[ExI] DuckDuckGo

spike at rainier66.com spike at rainier66.com
Sun Nov 28 18:51:24 UTC 2021



…> On Behalf Of Brent Allsop via extropy-chat
Subject: Re: [ExI] DuckDuckGo


>…  Everyone else likes to stay private, but not me…


Hi Brent, I am with you.  I also like fruitcake and I reveal everything medical.  But now there is more to it than that.  Read on please sir.


> ….To me, being so private is just selfish.  On the eff’n privacy HIPPA form they now have for all the Docs, where it asks who can access my data…


If you meant HIPAA forms, it helps to understand the history behind medical privacy law in the USA and how we got to here.  HIPAA hipsters are welcome to comment: much of our current med privacy law evolved during a previous virual pandemic: human immunodeficiency virus, HIV.  During the peak years of infection (early 1980s) the legislatures and courts discovered that the 4th amendment applies to all things medical.  The whole “persons, houses, papers and effects” thing was viewed very generally (and rightly so in my opinion.)  


HIV/AIDS has consequences that are with us to this day, such as… we ended up with insufficient means to track what should have been an excellent early indicator of the behavior of covid (and the two previous SARS outbreaks) dynamics which was the bike rally in Sturgis SD.  There we had what looked like the perfect incubator for transmission (and was the reason I didn’t go in 2020.)  I went nuts trying to find out what we learned from that, which turned out to be very little because of strong patient privacy rights in the USA which trace back to a number of court decisions (based on 4th amendment considerations (which means they aren’t going to change (because local and state law cannot overrule it or overturn it.))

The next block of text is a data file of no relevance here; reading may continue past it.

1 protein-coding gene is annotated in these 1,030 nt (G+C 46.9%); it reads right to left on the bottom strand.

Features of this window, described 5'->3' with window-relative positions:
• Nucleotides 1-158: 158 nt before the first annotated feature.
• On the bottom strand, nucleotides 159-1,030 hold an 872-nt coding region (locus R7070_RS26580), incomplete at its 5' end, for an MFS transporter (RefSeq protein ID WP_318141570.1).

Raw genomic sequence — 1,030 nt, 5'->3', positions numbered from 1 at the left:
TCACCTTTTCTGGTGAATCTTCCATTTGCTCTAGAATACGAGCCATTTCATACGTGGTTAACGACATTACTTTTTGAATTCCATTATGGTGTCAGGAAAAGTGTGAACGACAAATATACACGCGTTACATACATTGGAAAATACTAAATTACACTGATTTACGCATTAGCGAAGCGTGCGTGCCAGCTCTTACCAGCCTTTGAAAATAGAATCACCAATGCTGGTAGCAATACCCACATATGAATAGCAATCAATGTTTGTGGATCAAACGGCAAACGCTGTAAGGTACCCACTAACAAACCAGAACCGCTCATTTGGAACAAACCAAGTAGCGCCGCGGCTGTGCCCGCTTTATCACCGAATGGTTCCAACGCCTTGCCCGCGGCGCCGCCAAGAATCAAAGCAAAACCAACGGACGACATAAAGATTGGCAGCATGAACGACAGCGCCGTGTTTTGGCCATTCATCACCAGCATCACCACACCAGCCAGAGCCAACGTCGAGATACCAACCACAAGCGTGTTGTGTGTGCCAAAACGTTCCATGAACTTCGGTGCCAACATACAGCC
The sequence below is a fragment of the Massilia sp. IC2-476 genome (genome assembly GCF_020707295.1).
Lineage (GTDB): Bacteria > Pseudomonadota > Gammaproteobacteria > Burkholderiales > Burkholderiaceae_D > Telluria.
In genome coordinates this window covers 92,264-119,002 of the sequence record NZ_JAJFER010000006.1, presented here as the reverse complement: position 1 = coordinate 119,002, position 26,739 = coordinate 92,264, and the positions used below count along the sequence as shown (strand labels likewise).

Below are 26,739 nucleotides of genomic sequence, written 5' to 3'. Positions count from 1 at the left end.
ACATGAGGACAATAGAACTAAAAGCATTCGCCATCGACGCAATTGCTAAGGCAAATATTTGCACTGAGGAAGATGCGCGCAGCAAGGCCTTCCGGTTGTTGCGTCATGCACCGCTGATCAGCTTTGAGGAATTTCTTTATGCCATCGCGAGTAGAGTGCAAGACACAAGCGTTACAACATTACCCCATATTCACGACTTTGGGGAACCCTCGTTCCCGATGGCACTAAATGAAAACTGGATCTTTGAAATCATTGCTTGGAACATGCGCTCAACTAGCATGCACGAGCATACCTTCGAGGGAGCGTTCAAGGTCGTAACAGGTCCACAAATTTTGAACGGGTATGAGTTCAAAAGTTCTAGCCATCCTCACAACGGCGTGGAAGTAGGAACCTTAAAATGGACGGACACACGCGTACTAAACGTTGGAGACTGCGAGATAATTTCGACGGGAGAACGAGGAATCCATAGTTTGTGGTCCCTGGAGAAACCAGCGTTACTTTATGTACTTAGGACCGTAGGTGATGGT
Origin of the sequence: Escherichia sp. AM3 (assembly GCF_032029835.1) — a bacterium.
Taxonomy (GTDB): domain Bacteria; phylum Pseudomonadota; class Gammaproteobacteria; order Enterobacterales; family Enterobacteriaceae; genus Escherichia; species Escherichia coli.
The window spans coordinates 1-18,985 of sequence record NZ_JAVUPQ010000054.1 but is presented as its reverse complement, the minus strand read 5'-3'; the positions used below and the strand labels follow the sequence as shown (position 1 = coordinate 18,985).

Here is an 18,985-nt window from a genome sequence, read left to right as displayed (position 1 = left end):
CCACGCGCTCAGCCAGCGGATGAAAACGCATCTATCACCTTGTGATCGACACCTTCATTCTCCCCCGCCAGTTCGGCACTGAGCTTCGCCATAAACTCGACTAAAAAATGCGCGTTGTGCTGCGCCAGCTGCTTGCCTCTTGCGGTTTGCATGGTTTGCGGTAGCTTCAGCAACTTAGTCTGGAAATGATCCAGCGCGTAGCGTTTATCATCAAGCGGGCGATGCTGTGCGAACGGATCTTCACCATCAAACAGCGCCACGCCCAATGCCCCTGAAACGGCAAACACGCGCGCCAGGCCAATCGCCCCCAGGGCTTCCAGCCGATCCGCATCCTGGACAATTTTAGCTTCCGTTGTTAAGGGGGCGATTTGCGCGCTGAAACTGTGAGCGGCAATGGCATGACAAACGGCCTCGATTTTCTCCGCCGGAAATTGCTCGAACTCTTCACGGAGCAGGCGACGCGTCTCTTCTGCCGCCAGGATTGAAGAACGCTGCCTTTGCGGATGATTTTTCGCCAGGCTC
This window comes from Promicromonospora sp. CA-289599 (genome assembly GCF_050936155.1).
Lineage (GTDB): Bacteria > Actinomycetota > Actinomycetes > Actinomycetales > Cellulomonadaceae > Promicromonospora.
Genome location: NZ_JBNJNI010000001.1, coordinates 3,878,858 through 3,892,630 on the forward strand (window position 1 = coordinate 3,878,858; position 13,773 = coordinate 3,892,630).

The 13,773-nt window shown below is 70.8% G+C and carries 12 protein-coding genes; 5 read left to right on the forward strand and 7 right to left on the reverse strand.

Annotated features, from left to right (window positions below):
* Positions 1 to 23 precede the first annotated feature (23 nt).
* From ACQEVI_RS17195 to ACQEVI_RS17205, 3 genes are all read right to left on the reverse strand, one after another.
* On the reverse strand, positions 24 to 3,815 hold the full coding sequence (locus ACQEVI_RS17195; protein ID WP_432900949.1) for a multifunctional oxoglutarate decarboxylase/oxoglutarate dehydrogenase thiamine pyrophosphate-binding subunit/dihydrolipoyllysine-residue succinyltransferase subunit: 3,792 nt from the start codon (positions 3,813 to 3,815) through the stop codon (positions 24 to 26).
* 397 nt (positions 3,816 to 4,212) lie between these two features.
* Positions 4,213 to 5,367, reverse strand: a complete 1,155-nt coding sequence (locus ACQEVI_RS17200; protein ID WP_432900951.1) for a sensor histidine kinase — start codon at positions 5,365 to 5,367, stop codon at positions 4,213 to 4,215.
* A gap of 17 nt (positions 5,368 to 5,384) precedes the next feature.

Long term consequence: the USA is a place with a looooootta lotta international travel all over the globe constantly, lotta advanced hospital equipment, lotta doctors, lotta money, lotta people, plenty of everything except… access to medical records unless the patient takes deliberate action to reveal (a no-op on the part of the patient is presumed no permission to access.)  Result: most of the best feedback on the efficacy of vaccines developed in the USA comes from outside our borders, where we know less about the conditions and circumstances.  Consequence: what shoulda been a perfect experiment with plentiful and willing lab rats (the bikers) goes to waste.  Other countries must tell us how our own vaccines work or don’t work.


Note: I am not arguing that the courts should re-examine the privacy rights decisions made 40 yrs ago, nor am I in favor of that.  I am not arguing that law should be driven by health emergencies.  Privacy is a form of freedom.  The freedom of privacy is a right but it has its costs.  Sometimes those costs are very high.





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